HORROR ON THE NATIONAL MALL! Thousands of women locked in basements of D.C. museums!
Blake Gopnik, chief art critic of the Washington Post, asked us to create a full page in the newspaper as part of a special section on feminism and art published April 22, 2007.
We designed a tabloid, NOT OK!, The Guerrilla Girls' Scandal Rag, toreveal the shocking truth about the low, low number of women and artists of color in our national art museums. Plus, with the help of Brangelina (no tabloid is complete without them) we show the Smithsonian how to atone for its bad behavior.
We got all our statistics from the museums themselves or from their websites, but when the Post called to fact check, the institutions went bananas! The National Gallery hurriedly installed a sculpture by an artist of color and the Hirshhorn suddenly found works by women and artists of color it never knew it owned! Who knows how many works they're scrambling to install right now? Let's all keep up the pressure!
DEAR COLLECTOR....WE KNOW THAT YOU FEEL 'UNCOMFORTABLE'....
We translated our 'Dear Collector' poster into Chinese for collectors arriving at the Shanghai Contemporary 07 New International Contemporary Art Fair in September.These are two of four posters we created for the project "Public Viewing" organized by Littman Kulturprojeket, Basel/Switzerland.
THE BIRTH OF FEMINISM in Rotterdam, The Netherlands
As part of the group exhibition BODY POLITICX at the Witte de With Center for Contemporary Arts in Rotterdam we hung a three story long banner version of our movie poster 'Birth of Feminism.' More info.
The 500-pound gorilla in Hollywood isn't King Kong—it's discrimination against women directors!
2006 Press Release (See our update in 2012, which appeared in the March issue of Interview Magazine, with even worse statistics.)
THE GUERRILLA GIRLS AND MOVIES BY WOMEN UNVEIL A NEW BILLBOARD AT SUNSET AND CAHUENGA IN HOLLYWOOD, FEB 1-MARCH 5, 2006
We took Kong, gave him a sex change and a designer gown, and set her up in Hollywood, just a few blocks from where the Oscars will be awarded March 5, 2006.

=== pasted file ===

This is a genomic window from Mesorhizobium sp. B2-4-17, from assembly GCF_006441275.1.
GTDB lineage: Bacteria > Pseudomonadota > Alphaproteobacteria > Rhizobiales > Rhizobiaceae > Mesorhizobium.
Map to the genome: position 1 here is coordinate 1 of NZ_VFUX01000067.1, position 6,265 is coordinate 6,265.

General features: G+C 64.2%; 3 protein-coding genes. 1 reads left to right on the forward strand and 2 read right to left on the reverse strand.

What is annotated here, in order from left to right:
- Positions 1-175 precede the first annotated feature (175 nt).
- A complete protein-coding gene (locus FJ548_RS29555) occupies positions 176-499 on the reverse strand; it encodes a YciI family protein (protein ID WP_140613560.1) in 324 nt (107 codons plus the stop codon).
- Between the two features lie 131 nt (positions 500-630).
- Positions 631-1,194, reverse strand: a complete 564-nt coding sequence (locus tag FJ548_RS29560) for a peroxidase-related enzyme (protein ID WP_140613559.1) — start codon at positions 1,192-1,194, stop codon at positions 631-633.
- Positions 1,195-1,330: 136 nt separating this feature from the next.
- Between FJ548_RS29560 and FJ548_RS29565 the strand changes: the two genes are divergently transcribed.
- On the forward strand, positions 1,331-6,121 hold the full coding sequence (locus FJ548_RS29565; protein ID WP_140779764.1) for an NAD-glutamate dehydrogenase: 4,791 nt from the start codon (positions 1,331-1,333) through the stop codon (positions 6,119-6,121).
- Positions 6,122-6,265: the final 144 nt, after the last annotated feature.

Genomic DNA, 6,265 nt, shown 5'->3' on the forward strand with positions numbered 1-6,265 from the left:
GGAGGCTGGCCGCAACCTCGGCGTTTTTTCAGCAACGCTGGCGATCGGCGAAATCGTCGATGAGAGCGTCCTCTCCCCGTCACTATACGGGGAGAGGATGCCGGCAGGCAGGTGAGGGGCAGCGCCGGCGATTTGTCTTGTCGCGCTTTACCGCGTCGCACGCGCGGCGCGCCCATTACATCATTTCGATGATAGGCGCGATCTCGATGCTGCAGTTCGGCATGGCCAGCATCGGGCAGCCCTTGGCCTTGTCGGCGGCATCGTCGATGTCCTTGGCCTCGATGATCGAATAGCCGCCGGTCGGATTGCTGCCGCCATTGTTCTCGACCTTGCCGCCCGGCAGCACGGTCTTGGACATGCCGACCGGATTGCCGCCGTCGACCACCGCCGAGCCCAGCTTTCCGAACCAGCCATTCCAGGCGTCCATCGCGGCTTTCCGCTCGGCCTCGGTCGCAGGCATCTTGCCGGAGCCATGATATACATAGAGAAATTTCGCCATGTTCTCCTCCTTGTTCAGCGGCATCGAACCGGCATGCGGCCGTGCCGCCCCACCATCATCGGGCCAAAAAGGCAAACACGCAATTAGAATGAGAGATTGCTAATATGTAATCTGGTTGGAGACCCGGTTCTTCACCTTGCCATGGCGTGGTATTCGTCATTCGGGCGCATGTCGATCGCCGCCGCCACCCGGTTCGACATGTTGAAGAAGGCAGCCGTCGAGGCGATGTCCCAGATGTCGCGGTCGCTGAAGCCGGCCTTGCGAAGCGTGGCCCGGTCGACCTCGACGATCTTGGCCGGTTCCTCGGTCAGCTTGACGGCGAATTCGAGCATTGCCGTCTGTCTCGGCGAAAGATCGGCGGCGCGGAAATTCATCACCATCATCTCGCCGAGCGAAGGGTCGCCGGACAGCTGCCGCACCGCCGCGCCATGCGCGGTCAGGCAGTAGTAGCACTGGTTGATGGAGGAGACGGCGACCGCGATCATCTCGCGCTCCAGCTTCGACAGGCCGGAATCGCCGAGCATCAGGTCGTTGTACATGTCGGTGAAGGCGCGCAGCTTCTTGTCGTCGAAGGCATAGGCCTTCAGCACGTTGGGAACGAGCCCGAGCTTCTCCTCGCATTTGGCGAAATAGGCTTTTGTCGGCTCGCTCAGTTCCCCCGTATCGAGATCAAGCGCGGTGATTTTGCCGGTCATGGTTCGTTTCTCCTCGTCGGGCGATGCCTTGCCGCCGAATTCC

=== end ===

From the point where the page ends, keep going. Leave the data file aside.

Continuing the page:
Why? To reveal the sordid but True Hollywood Story about the lack of women and people of color behind the scenes in the film industry:
Only 7% of 2005’s 200 top-grossing films were directed by women.
Only 3 women have ever been nominated for an Oscar for Direction (Lina Wertmuller (1976), Jane Campion (1982,) and Sofia Coppola (2003). None has won.
More embarrassing Hollywood statistics:
Of 2004”s top-grossing films:*
5% had female directors 12% had female writers 3% had female cinematographers 16% had female editors
Only 8 people of color have ever been nominated for an Oscar for Direction. None has won.
Hollywood guilds are 80 to 90 % white.
Only 3% of the Oscars for acting have been won by people of color.
In the 21st century, low, low, low numbers like this HAVE to be the result of discrimination, unconscious, conscious or both. Hollywood likes to think of itself as cool, edgy and ahead of its time, but it actually lags way behind the rest of society in employing women and people of color in top positions.
There may be women heading studios these days, but what are they doing for women and people of color? Why do they keep the white male film director stereotype alive? Here’s an easy way to change things: open up that boys' club and hire more women and people of color. It worked in medicine, business and law. It worked in the art world. Now it's Hollywood's turn. Rattle that cage, break those chains! LET WOMEN DIRECT!
THANKS TO EVERYONE WHO CONTRIBUTED TO THIS BILLBOARD, INCLUDING LOTS OF INDIVIDUALS AND THE FOLLOWING ORGS: MoviesByWomen.com Guerrilla Girls New York Women in Film and Television and all of their supporters Alliance of Women Directors Women Make Movies Women in Film The Fund for Women Artists Films42.com In the Trenches Productions WITASWAN CineWomen - L.A. CineWomenNY Bitch Magazine The Edit Studio Flaming Angel Films
SPANISH VERSION OF OUR "UNCHAIN THE WOMEN DIRECTORS!" BILLBOARD
AT THE HOTEL VIRREYES, MEXICO CITY, DECEMBER 2005
We did appearances in Mexico City from December 4-7, 2006, culminating in the unveiling of this banner on the facade of the historic Hotel Virreyes in the Centro Historico—now an artists' center and artists' residence—sponsored by Centro de Artes, Humanidades y Ciencias en Transdisciplina S.C. (CACHTAS)